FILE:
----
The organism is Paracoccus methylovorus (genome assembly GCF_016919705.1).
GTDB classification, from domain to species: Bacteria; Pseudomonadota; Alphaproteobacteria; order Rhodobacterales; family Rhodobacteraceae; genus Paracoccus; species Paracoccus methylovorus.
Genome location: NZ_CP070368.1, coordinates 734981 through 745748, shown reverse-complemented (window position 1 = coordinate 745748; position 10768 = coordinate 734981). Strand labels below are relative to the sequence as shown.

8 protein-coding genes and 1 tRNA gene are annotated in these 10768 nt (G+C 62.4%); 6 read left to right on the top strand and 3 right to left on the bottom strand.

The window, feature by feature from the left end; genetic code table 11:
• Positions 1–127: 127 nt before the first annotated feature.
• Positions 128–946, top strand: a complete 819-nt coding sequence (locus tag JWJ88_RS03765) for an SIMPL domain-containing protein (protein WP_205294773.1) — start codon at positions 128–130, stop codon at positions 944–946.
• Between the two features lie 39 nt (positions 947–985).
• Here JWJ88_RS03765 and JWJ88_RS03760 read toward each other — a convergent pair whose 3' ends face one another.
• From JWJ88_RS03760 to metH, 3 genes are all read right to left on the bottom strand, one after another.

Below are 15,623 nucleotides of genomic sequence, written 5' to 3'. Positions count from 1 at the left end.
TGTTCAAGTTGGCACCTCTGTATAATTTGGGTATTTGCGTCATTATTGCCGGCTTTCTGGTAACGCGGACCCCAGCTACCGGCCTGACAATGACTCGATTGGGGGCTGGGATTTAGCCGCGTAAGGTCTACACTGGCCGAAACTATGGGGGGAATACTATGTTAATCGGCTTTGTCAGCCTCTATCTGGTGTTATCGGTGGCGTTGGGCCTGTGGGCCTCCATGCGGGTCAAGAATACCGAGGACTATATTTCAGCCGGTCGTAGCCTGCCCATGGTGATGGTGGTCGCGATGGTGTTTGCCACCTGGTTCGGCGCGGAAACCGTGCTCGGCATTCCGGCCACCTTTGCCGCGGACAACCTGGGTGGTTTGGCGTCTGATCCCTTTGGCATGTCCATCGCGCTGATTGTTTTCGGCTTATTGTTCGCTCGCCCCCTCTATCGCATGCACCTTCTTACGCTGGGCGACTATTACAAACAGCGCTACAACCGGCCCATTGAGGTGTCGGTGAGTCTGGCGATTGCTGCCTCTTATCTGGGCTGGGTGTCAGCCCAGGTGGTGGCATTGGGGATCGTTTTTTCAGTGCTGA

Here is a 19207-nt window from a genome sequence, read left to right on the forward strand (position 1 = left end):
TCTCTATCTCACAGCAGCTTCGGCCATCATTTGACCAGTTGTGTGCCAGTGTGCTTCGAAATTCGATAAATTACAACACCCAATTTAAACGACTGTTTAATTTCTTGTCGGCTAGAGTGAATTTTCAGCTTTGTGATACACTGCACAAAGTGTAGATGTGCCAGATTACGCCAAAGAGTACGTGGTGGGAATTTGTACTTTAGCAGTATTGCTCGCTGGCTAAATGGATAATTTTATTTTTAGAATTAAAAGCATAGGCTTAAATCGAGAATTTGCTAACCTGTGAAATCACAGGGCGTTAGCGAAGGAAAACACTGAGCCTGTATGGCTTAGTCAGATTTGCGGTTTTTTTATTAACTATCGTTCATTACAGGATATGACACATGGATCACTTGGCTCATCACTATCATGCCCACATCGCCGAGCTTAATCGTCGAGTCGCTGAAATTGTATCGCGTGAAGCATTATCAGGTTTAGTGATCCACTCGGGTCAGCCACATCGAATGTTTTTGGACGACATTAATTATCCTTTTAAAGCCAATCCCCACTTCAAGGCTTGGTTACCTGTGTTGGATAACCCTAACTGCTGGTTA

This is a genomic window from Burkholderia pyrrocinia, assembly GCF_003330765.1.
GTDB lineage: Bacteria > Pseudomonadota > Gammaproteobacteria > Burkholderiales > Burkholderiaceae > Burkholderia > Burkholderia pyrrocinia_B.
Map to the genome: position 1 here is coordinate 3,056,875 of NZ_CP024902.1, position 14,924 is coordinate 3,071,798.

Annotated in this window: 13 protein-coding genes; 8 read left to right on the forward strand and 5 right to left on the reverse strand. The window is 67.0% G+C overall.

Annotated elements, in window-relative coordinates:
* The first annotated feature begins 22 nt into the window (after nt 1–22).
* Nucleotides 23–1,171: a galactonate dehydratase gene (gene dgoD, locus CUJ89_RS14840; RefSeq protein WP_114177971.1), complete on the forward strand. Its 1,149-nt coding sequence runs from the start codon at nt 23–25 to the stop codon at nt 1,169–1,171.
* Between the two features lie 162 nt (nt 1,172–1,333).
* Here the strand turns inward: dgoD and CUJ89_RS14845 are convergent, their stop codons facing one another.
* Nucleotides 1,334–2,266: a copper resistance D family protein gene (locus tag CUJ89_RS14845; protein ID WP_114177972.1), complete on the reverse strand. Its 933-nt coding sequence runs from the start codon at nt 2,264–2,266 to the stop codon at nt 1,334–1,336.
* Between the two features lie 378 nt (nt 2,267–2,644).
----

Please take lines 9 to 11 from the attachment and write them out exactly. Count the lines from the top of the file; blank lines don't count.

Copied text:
• Here JWJ88_RS03765 and JWJ88_RS03760 read toward each other — a convergent pair whose 3' ends face one another.
• From JWJ88_RS03760 to metH, 3 genes are all read right to left on the bottom strand, one after another.

Below are 15,623 nucleotides of genomic sequence, written 5' to 3'. Positions count from 1 at the left end.